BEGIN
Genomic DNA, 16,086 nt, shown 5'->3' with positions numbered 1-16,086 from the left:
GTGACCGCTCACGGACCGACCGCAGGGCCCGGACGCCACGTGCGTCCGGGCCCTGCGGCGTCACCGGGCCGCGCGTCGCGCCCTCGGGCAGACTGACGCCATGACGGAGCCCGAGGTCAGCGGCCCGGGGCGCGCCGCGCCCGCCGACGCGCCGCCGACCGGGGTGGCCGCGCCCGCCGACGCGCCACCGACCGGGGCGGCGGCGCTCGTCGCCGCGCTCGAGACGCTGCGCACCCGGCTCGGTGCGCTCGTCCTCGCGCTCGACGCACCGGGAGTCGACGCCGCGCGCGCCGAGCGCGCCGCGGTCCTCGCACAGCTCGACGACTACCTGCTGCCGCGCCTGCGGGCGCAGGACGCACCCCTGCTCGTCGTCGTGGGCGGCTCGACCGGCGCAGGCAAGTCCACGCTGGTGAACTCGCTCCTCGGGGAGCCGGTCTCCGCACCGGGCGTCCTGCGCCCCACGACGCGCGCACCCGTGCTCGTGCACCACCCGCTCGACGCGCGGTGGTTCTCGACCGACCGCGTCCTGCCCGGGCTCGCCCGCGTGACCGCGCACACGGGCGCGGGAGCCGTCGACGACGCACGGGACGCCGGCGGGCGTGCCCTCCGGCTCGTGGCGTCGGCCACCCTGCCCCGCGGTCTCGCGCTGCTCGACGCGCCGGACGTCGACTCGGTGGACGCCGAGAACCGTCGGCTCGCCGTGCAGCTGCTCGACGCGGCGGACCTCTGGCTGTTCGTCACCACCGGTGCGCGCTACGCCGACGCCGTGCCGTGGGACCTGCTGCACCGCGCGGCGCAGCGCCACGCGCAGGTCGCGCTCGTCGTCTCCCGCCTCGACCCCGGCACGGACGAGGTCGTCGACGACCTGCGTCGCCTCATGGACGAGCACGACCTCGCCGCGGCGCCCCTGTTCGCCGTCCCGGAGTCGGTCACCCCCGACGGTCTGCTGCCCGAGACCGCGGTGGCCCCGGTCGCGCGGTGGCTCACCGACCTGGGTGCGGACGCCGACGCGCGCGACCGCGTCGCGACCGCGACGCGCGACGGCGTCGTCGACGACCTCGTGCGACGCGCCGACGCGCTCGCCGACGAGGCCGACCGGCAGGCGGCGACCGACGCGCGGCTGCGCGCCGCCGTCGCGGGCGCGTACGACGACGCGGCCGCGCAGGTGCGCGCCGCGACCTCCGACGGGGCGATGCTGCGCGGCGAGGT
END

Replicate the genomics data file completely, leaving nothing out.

Genomic DNA, 16,086 nt, shown 5'->3' with positions numbered 1-16,086 from the left:
GTGACCGCTCACGGACCGACCGCAGGGCCCGGACGCCACGTGCGTCCGGGCCCTGCGGCGTCACCGGGCCGCGCGTCGCGCCCTCGGGCAGACTGACGCCATGACGGAGCCCGAGGTCAGCGGCCCGGGGCGCGCCGCGCCCGCCGACGCGCCGCCGACCGGGGTGGCCGCGCCCGCCGACGCGCCACCGACCGGGGCGGCGGCGCTCGTCGCCGCGCTCGAGACGCTGCGCACCCGGCTCGGTGCGCTCGTCCTCGCGCTCGACGCACCGGGAGTCGACGCCGCGCGCGCCGAGCGCGCCGCGGTCCTCGCACAGCTCGACGACTACCTGCTGCCGCGCCTGCGGGCGCAGGACGCACCCCTGCTCGTCGTCGTGGGCGGCTCGACCGGCGCAGGCAAGTCCACGCTGGTGAACTCGCTCCTCGGGGAGCCGGTCTCCGCACCGGGCGTCCTGCGCCCCACGACGCGCGCACCCGTGCTCGTGCACCACCCGCTCGACGCGCGGTGGTTCTCGACCGACCGCGTCCTGCCCGGGCTCGCCCGCGTGACCGCGCACACGGGCGCGGGAGCCGTCGACGACGCACGGGACGCCGGCGGGCGTGCCCTCCGGCTCGTGGCGTCGGCCACCCTGCCCCGCGGTCTCGCGCTGCTCGACGCGCCGGACGTCGACTCGGTGGACGCCGAGAACCGTCGGCTCGCCGTGCAGCTGCTCGACGCGGCGGACCTCTGGCTGTTCGTCACCACCGGTGCGCGCTACGCCGACGCCGTGCCGTGGGACCTGCTGCACCGCGCGGCGCAGCGCCACGCGCAGGTCGCGCTCGTCGTCTCCCGCCTCGACCCCGGCACGGACGAGGTCGTCGACGACCTGCGTCGCCTCATGGACGAGCACGACCTCGCCGCGGCGCCCCTGTTCGCCGTCCCGGAGTCGGTCACCCCCGACGGTCTGCTGCCCGAGACCGCGGTGGCCCCGGTCGCGCGGTGGCTCACCGACCTGGGTGCGGACGCCGACGCGCGCGACCGCGTCGCGACCGCGACGCGCGACGGCGTCGTCGACGACCTCGTGCGACGCGCCGACGCGCTCGCCGACGAGGCCGACCGGCAGGCGGCGACCGACGCGCGGCTGCGCGCCGCCGTCGCGGGCGCGTACGACGACGCGGCCGCGCAGGTGCGCGCCGCGACCTCCGACGGGGCGATGCTGCGCGGCGAGGT